The fact the world economy keeps humming along is a testament to workers who get up each morning, look at the situation, and go to work anyway, even knowing they aren't making enough to do well. And it is a testament to God's Grace and Patience that he hasn't pulled the plug on this world and allowed the Evil One to come to power for that "last 7 years."

It is possible (it would fit well with my understanding of prophesy) the meltdown of the European Union could be the start of the Great Tribulation. But I think it is more likely just one more event along the way towards it, and we have a ways to go. And that is how I do my planning. If this is "the end," so be it, but if it is not, then here is the best way to handle it.

Greenspan used the term "irrational exuberance" in Dec 2006, and within a year we were into the meltdown. I was a bit disturbed Bernanke sold us a bill of goods while secretly bailing out the world banking system. We were told TARP would be $800B, and it looked on the surface it was less than that. In reality, it Was $16,000B dollars. 20 times as much. I warned repeatedly back in 2008 that it seemed to me that the Fed was printing a lot of money, but was told they weren't printing all that much. Now I see why. A great deal of it was pumped into, not our economy, but other countries economies. The globalist leaders of our nation sold us out years ago to build a new world order, and this was part of the price we will pay.

Another reason people may be overly optimistic about the economy is a drop in the unemployment rate. But that is deceptive. The rate dropped, not because more people had jobs (although payroll did go up about 120k jobs) but because a lot of people dropped out of the system. Also factory employment was down. All in all, this points to a weakening economy that is hollowing out even more.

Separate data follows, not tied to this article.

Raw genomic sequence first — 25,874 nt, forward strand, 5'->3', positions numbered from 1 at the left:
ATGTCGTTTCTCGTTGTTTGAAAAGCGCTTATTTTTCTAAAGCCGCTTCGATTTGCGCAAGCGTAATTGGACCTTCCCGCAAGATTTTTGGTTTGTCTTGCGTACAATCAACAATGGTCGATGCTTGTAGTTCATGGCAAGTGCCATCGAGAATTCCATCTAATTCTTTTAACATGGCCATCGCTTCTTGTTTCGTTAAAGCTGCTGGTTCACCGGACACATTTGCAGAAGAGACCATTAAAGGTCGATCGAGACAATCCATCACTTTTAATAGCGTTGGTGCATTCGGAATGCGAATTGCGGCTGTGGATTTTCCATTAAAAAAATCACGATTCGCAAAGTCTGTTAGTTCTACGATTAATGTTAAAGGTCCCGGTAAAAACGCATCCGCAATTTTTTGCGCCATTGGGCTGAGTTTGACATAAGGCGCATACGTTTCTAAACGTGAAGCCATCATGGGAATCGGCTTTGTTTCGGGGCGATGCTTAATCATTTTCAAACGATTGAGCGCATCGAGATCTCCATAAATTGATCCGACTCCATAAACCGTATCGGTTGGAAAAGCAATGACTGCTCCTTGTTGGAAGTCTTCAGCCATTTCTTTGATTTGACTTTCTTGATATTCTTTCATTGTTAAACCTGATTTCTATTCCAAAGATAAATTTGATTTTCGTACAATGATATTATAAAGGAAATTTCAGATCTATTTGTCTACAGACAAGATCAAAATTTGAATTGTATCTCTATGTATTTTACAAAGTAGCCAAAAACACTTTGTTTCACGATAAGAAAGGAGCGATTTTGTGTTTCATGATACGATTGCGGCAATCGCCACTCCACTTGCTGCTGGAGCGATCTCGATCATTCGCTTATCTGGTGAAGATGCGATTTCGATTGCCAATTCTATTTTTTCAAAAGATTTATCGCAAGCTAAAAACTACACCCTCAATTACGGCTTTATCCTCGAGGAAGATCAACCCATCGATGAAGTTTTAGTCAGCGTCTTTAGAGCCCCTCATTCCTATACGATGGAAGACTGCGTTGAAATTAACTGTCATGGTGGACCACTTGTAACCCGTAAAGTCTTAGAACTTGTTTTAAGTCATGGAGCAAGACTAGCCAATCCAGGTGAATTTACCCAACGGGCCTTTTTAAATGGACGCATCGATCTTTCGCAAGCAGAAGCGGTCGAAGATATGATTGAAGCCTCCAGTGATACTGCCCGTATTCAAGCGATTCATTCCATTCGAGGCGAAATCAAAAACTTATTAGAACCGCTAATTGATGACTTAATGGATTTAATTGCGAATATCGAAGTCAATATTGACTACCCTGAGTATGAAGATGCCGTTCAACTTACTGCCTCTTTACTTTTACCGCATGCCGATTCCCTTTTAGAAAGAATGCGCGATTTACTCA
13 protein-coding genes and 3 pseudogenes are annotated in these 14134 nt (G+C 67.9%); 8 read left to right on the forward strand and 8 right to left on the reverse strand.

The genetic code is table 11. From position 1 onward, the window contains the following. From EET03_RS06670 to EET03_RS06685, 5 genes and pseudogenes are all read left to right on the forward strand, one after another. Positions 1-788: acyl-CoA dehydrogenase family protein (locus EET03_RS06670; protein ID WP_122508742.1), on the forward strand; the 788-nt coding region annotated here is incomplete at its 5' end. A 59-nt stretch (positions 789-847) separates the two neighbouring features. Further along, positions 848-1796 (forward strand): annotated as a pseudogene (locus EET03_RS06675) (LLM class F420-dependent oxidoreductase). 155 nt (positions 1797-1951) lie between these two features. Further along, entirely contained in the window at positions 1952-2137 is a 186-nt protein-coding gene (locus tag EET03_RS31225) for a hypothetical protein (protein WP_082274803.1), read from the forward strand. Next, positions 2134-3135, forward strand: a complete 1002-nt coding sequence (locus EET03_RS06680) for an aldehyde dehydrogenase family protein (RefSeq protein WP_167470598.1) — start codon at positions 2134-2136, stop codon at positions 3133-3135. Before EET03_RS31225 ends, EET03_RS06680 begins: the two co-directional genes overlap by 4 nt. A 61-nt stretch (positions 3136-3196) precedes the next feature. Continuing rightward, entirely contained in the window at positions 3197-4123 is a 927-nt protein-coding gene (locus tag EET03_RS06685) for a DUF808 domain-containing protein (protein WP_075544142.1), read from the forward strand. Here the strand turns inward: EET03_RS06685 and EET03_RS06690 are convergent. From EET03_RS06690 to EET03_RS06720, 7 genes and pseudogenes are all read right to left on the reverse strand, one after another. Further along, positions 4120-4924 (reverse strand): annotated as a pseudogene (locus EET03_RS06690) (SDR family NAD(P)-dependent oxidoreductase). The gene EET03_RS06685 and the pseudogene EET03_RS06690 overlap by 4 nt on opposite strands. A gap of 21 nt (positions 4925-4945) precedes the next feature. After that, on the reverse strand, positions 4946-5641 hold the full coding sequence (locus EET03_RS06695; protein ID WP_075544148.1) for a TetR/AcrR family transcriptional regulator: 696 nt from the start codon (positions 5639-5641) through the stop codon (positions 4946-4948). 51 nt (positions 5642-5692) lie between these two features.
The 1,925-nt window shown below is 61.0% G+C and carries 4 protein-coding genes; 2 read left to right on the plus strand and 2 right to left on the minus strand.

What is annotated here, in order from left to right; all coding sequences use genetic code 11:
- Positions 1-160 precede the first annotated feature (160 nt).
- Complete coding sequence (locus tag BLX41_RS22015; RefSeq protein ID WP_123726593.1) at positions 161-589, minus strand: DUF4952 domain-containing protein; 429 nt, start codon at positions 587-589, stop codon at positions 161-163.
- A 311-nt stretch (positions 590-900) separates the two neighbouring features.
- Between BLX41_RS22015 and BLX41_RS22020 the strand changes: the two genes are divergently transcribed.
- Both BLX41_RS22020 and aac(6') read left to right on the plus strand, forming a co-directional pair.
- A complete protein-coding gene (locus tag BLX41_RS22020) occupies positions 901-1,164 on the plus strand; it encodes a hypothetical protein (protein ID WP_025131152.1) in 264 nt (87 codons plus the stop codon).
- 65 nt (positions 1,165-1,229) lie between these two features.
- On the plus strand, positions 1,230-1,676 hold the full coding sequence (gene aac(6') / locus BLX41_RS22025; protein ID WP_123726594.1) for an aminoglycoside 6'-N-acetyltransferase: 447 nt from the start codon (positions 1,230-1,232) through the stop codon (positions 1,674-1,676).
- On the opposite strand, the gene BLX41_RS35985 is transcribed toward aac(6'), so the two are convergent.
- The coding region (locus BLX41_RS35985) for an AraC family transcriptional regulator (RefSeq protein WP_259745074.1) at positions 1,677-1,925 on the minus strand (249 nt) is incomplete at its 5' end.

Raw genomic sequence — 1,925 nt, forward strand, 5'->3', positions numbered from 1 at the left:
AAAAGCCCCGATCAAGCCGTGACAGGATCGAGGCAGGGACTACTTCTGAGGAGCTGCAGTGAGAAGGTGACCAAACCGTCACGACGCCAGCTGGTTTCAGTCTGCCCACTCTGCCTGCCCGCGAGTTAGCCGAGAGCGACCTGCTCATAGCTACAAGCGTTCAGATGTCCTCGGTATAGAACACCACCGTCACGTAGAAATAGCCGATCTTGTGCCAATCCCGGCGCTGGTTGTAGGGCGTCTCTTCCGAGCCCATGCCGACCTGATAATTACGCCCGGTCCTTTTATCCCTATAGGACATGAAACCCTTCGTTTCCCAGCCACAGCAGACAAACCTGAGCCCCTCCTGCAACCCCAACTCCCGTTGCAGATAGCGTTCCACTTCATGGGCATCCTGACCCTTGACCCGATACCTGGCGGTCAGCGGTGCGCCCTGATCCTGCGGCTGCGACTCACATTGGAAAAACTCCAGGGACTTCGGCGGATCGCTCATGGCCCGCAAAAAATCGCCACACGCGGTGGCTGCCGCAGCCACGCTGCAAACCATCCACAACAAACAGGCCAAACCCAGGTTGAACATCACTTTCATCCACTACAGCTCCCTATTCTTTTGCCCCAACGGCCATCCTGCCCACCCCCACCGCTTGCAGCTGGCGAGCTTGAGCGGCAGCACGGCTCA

I have begun to look into buying silver. Not much, as I don't have much money. My first attempt, a couple of weeks ago failed because of a credit card malfunction. (I think my credit union's safeguard said it didn't look like a normal purchase for me.) Last year (I think) I said silver was overpriced and should be less than $26 an ounce. This year, because of the possibility of a meltdown, I am looking at buying silver at any price under $31 an ounce. If things get to looking worse, I might go higher, but then again, the price of Gold dropped just before the meltdown in the mortgage market. I am hoping I can take advantage of such a drop.

Money is not all there is in this world, but Jesus told us to be aware of the goings on in the world. And Paul said that while we should be as harmless as doves, he also said we should be as wise as serpents.

I say be frugal with yourself and generous with others, but don't let the goings on in the world rob you blind.

Raw Link Information for this article.

irrational exuberance

Secret Bailout of the World Banking System

Govenrment Printing Money

U.S. Employment Situation Report for November (Text)
By Chris Middleton - Dec 2, 2011 7:45 AM CT
Following is the text of the November employment report from the Labor Department.
The unemployment rate fell by 0.4 percentage point to 8.6 percent in November, and nonfarm payroll employment rose by 120,000, the U.S. Bureau of Labor Statistics reported today. Employment continued to trend up in retail trade, leisure and hospitality, professional and business services, and health care. Government employment continued to trend down.